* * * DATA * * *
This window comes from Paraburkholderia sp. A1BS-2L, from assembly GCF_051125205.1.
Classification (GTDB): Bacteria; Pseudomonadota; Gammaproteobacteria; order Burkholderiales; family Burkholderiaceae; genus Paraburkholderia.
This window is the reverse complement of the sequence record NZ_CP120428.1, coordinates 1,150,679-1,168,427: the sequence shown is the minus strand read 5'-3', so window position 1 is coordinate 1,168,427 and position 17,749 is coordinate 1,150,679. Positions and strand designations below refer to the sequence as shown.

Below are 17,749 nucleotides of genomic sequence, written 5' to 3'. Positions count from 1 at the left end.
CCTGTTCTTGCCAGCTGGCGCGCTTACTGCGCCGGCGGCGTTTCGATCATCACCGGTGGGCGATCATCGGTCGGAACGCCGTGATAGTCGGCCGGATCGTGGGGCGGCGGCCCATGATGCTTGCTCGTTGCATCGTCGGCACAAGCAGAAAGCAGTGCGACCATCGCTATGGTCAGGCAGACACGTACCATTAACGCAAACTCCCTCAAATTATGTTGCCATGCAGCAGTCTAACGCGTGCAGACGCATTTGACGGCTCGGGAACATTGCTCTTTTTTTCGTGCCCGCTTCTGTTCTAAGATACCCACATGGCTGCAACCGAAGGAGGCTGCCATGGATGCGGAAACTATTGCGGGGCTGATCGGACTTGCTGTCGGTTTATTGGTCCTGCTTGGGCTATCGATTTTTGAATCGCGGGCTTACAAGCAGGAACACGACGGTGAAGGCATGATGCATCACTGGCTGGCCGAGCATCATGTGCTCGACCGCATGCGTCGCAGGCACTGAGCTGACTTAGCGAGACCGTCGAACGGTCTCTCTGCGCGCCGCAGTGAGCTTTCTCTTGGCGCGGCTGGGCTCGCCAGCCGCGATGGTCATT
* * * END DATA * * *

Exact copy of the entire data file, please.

This window comes from Paraburkholderia sp. A1BS-2L, from assembly GCF_051125205.1.
Classification (GTDB): Bacteria; Pseudomonadota; Gammaproteobacteria; order Burkholderiales; family Burkholderiaceae; genus Paraburkholderia.
This window is the reverse complement of the sequence record NZ_CP120428.1, coordinates 1,150,679-1,168,427: the sequence shown is the minus strand read 5'-3', so window position 1 is coordinate 1,168,427 and position 17,749 is coordinate 1,150,679. Positions and strand designations below refer to the sequence as shown.

Below are 17,749 nucleotides of genomic sequence, written 5' to 3'. Positions count from 1 at the left end.
CCTGTTCTTGCCAGCTGGCGCGCTTACTGCGCCGGCGGCGTTTCGATCATCACCGGTGGGCGATCATCGGTCGGAACGCCGTGATAGTCGGCCGGATCGTGGGGCGGCGGCCCATGATGCTTGCTCGTTGCATCGTCGGCACAAGCAGAAAGCAGTGCGACCATCGCTATGGTCAGGCAGACACGTACCATTAACGCAAACTCCCTCAAATTATGTTGCCATGCAGCAGTCTAACGCGTGCAGACGCATTTGACGGCTCGGGAACATTGCTCTTTTTTTCGTGCCCGCTTCTGTTCTAAGATACCCACATGGCTGCAACCGAAGGAGGCTGCCATGGATGCGGAAACTATTGCGGGGCTGATCGGACTTGCTGTCGGTTTATTGGTCCTGCTTGGGCTATCGATTTTTGAATCGCGGGCTTACAAGCAGGAACACGACGGTGAAGGCATGATGCATCACTGGCTGGCCGAGCATCATGTGCTCGACCGCATGCGTCGCAGGCACTGAGCTGACTTAGCGAGACCGTCGAACGGTCTCTCTGCGCGCCGCAGTGAGCTTTCTCTTGGCGCGGCTGGGCTCGCCAGCCGCGATGGTCATT